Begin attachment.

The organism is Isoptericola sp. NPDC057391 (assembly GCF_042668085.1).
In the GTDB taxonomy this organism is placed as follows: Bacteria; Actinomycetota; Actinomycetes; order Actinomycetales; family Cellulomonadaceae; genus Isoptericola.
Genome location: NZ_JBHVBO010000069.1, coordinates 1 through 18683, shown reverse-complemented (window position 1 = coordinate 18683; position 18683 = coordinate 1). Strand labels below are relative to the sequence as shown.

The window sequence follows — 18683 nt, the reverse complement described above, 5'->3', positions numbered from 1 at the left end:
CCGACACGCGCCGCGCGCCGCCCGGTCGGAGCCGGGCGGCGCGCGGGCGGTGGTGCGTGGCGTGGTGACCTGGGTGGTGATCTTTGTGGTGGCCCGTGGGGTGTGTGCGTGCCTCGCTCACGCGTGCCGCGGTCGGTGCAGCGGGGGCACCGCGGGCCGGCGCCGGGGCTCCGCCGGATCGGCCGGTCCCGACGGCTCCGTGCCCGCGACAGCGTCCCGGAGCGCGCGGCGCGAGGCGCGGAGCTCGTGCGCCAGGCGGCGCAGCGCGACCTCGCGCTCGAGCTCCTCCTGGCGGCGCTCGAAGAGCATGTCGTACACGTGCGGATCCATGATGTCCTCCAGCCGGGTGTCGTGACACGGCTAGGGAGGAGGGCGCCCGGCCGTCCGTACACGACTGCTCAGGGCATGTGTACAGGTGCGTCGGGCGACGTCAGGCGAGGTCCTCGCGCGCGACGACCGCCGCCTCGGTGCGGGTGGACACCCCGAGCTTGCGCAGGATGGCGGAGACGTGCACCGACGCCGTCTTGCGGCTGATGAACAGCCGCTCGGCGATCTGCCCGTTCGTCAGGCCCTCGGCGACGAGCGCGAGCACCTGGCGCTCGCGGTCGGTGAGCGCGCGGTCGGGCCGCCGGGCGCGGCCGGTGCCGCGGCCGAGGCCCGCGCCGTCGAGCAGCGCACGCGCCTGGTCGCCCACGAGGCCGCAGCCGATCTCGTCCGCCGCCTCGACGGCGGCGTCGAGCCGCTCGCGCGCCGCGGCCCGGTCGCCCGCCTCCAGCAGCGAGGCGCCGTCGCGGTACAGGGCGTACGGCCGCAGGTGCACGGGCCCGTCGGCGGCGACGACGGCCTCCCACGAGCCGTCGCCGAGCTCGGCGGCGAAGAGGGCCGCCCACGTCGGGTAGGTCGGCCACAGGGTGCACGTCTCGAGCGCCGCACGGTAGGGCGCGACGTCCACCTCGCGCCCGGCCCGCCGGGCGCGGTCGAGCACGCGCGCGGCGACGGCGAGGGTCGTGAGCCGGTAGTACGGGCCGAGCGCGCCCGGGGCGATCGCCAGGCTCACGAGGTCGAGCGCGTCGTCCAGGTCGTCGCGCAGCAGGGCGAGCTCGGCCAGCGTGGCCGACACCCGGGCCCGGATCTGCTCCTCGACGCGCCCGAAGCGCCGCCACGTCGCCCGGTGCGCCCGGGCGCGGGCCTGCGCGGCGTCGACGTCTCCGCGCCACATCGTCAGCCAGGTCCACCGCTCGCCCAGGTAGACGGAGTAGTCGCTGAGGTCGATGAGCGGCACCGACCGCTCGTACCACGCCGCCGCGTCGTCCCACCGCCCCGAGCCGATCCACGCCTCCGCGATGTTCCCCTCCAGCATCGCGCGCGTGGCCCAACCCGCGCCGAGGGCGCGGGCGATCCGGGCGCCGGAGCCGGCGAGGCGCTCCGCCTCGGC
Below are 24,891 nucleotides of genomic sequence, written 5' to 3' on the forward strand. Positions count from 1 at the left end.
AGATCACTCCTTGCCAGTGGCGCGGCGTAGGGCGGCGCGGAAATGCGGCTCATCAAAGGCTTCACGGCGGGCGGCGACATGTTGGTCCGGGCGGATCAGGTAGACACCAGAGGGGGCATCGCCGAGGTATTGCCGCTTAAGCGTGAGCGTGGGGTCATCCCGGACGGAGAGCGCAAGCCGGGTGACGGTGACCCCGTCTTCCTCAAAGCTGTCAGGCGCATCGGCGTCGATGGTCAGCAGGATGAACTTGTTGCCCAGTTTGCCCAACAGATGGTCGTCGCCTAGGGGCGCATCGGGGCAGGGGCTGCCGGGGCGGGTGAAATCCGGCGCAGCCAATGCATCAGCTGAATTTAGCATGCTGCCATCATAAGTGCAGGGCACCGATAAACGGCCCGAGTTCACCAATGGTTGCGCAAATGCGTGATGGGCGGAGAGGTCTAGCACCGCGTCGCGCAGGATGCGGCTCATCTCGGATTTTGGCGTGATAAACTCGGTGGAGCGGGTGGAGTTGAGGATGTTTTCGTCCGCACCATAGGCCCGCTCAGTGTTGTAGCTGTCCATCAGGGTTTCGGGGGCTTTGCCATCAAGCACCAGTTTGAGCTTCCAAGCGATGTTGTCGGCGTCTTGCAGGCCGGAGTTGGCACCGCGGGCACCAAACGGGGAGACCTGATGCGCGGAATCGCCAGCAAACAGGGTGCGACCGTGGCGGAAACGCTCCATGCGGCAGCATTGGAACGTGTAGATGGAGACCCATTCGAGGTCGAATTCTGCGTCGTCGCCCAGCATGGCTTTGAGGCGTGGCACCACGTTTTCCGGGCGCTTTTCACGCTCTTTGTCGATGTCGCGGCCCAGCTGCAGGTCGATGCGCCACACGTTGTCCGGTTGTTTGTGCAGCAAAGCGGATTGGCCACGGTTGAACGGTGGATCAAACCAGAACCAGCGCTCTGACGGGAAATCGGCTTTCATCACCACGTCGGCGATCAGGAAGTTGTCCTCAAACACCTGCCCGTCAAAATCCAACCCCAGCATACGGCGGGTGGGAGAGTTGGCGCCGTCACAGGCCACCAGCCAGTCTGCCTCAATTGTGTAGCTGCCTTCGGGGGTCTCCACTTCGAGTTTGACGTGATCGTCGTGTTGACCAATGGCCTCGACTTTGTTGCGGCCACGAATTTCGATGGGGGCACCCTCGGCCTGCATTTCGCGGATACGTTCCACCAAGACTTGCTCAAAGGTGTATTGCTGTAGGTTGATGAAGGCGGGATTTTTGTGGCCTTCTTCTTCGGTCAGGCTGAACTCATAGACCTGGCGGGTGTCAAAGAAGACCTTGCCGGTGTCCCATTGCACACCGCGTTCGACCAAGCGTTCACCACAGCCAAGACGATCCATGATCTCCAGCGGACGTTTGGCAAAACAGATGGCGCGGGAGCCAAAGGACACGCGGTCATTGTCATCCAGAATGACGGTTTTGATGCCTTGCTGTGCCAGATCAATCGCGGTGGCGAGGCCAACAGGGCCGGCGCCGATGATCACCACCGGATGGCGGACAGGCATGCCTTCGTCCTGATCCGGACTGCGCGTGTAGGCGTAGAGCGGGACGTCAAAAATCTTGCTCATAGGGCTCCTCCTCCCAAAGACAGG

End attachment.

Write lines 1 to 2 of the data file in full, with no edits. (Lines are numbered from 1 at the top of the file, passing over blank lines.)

The organism is Isoptericola sp. NPDC057391 (assembly GCF_042668085.1).
In the GTDB taxonomy this organism is placed as follows: Bacteria; Actinomycetota; Actinomycetes; order Actinomycetales; family Cellulomonadaceae; genus Isoptericola.